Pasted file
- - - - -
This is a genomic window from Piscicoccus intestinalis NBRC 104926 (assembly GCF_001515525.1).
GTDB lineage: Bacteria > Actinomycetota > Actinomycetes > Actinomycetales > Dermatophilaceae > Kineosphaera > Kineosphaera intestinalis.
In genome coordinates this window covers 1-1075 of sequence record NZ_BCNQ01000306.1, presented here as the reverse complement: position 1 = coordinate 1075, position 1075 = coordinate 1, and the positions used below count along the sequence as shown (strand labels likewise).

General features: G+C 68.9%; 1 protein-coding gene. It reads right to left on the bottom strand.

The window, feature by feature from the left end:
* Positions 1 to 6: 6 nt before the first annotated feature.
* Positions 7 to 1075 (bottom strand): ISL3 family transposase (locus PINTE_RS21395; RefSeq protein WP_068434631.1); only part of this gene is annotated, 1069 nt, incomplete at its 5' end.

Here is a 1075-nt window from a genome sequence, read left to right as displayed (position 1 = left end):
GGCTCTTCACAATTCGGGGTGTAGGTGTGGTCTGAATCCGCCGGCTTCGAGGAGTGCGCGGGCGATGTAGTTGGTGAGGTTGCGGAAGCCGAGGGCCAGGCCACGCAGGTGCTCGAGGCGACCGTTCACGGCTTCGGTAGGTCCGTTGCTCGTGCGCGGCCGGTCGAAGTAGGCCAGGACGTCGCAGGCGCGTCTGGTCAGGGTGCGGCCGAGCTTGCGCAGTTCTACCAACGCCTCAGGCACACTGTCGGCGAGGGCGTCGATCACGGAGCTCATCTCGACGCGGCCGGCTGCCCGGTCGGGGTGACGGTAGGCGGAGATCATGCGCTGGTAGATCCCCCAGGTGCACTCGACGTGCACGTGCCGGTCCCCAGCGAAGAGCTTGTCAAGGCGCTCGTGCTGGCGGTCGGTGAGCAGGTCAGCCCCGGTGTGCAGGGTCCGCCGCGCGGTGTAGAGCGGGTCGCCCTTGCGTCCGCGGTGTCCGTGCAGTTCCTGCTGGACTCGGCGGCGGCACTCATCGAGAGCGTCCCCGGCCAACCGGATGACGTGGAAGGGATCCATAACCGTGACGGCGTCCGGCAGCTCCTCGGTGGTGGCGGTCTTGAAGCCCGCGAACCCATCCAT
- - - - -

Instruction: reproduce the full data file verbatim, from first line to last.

This is a genomic window from Piscicoccus intestinalis NBRC 104926 (assembly GCF_001515525.1).
GTDB lineage: Bacteria > Actinomycetota > Actinomycetes > Actinomycetales > Dermatophilaceae > Kineosphaera > Kineosphaera intestinalis.
In genome coordinates this window covers 1-1075 of sequence record NZ_BCNQ01000306.1, presented here as the reverse complement: position 1 = coordinate 1075, position 1075 = coordinate 1, and the positions used below count along the sequence as shown (strand labels likewise).

General features: G+C 68.9%; 1 protein-coding gene. It reads right to left on the bottom strand.

The window, feature by feature from the left end:
* Positions 1 to 6: 6 nt before the first annotated feature.
* Positions 7 to 1075 (bottom strand): ISL3 family transposase (locus PINTE_RS21395; RefSeq protein WP_068434631.1); only part of this gene is annotated, 1069 nt, incomplete at its 5' end.

Here is a 1075-nt window from a genome sequence, read left to right as displayed (position 1 = left end):
GGCTCTTCACAATTCGGGGTGTAGGTGTGGTCTGAATCCGCCGGCTTCGAGGAGTGCGCGGGCGATGTAGTTGGTGAGGTTGCGGAAGCCGAGGGCCAGGCCACGCAGGTGCTCGAGGCGACCGTTCACGGCTTCGGTAGGTCCGTTGCTCGTGCGCGGCCGGTCGAAGTAGGCCAGGACGTCGCAGGCGCGTCTGGTCAGGGTGCGGCCGAGCTTGCGCAGTTCTACCAACGCCTCAGGCACACTGTCGGCGAGGGCGTCGATCACGGAGCTCATCTCGACGCGGCCGGCTGCCCGGTCGGGGTGACGGTAGGCGGAGATCATGCGCTGGTAGATCCCCCAGGTGCACTCGACGTGCACGTGCCGGTCCCCAGCGAAGAGCTTGTCAAGGCGCTCGTGCTGGCGGTCGGTGAGCAGGTCAGCCCCGGTGTGCAGGGTCCGCCGCGCGGTGTAGAGCGGGTCGCCCTTGCGTCCGCGGTGTCCGTGCAGTTCCTGCTGGACTCGGCGGCGGCACTCATCGAGAGCGTCCCCGGCCAACCGGATGACGTGGAAGGGATCCATAACCGTGACGGCGTCCGGCAGCTCCTCGGTGGTGGCGGTCTTGAAGCCCGCGAACCCATCCAT